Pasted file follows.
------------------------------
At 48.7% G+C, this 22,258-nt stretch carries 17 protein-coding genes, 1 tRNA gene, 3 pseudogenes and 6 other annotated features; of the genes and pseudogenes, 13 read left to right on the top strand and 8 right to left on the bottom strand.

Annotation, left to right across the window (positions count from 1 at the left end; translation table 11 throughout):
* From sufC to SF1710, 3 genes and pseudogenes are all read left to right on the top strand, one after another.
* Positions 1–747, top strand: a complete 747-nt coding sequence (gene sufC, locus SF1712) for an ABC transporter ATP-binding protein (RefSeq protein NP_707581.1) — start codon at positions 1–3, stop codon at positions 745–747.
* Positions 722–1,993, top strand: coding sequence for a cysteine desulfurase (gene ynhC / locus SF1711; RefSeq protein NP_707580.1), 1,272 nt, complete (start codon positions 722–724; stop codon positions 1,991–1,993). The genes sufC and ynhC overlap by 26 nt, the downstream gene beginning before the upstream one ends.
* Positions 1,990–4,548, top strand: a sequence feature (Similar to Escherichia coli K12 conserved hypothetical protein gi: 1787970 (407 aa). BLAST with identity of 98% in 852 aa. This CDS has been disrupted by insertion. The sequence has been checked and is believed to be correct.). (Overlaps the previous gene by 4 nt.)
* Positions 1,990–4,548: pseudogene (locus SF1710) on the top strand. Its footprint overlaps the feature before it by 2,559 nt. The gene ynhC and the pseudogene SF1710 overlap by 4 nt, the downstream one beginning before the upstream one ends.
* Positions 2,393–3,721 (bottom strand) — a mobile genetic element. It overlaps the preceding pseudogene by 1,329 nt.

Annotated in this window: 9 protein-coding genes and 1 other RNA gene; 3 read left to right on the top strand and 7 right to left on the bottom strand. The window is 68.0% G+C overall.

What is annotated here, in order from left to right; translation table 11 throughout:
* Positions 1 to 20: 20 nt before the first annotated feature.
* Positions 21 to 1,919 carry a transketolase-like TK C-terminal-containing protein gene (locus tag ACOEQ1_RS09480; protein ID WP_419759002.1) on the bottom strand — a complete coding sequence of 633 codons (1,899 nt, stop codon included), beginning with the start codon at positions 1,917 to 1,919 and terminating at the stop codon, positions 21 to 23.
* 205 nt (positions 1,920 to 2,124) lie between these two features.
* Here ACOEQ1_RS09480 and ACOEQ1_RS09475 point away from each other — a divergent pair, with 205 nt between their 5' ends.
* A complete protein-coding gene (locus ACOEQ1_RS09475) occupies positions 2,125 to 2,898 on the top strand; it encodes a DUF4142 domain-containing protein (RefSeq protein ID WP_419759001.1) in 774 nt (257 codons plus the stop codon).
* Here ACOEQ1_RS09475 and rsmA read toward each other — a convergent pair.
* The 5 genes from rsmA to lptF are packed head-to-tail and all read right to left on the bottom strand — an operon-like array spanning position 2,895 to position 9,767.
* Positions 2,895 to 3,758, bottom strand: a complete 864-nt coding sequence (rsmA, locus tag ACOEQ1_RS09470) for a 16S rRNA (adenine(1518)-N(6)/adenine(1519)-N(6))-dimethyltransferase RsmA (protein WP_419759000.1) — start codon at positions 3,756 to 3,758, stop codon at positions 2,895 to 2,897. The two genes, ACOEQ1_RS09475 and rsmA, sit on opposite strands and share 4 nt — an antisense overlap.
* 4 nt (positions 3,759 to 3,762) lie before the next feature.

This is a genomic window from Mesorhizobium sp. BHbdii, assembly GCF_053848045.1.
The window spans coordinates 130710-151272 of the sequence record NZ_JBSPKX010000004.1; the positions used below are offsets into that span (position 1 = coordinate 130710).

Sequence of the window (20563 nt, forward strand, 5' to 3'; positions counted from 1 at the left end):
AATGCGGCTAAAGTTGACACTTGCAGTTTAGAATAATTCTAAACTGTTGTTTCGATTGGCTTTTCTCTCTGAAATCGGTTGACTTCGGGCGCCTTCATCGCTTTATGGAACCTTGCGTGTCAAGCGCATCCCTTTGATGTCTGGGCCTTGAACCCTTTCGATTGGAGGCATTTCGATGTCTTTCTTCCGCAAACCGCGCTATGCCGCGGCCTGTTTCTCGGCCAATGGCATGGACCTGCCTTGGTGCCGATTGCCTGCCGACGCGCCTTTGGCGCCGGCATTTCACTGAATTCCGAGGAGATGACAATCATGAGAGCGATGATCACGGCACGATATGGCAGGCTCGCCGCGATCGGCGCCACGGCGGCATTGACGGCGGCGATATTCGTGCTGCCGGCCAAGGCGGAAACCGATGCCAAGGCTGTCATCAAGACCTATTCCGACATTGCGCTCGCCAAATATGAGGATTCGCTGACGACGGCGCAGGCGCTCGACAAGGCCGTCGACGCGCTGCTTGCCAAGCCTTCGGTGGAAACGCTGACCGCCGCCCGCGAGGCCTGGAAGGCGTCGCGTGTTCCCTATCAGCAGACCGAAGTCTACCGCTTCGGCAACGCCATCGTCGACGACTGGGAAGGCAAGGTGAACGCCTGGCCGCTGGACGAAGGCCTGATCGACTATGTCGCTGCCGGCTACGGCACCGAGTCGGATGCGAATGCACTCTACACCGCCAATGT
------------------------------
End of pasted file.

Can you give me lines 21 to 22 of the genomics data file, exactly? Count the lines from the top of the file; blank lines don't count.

The window spans coordinates 130710-151272 of the sequence record NZ_JBSPKX010000004.1; the positions used below are offsets into that span (position 1 = coordinate 130710).

Sequence of the window (20563 nt, forward strand, 5' to 3'; positions counted from 1 at the left end):